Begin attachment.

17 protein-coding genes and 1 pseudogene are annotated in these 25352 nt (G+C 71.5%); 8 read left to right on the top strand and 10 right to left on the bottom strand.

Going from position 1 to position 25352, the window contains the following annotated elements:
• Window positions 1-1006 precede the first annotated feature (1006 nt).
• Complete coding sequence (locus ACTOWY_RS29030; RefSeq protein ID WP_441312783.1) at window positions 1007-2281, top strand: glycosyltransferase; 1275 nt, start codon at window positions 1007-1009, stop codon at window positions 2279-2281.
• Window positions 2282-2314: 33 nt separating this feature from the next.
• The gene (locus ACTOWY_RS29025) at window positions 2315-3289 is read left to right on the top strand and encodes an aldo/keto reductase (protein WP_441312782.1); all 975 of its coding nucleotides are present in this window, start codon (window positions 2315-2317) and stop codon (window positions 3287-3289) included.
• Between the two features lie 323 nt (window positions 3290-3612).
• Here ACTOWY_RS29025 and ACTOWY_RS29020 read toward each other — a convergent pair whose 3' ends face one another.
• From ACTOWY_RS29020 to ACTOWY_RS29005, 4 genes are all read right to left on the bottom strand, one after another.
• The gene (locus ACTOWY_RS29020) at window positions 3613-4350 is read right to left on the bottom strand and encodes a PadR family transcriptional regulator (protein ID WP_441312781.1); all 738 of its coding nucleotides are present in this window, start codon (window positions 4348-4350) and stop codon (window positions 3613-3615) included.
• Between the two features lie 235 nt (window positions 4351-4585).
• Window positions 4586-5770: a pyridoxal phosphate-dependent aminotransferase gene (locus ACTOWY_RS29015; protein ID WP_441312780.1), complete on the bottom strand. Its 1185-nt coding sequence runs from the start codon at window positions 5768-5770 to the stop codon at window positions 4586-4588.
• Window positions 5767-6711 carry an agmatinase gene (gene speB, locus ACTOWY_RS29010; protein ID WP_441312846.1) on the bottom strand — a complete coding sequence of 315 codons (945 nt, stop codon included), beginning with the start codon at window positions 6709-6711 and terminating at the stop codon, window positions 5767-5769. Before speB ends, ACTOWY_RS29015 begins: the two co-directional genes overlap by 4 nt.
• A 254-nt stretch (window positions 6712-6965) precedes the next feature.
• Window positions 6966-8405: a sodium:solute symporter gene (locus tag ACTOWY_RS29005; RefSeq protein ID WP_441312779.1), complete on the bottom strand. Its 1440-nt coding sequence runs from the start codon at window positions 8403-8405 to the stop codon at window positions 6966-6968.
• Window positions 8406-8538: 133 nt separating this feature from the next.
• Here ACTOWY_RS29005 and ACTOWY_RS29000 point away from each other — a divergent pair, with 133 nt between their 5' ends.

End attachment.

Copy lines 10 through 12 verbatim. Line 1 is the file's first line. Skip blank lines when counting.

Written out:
• The gene (locus ACTOWY_RS29020) at window positions 3613-4350 is read right to left on the bottom strand and encodes a PadR family transcriptional regulator (protein ID WP_441312781.1); all 738 of its coding nucleotides are present in this window, start codon (window positions 4348-4350) and stop codon (window positions 3613-3615) included.
• Between the two features lie 235 nt (window positions 4351-4585).
• Window positions 4586-5770: a pyridoxal phosphate-dependent aminotransferase gene (locus ACTOWY_RS29015; protein ID WP_441312780.1), complete on the bottom strand. Its 1185-nt coding sequence runs from the start codon at window positions 5768-5770 to the stop codon at window positions 4586-4588.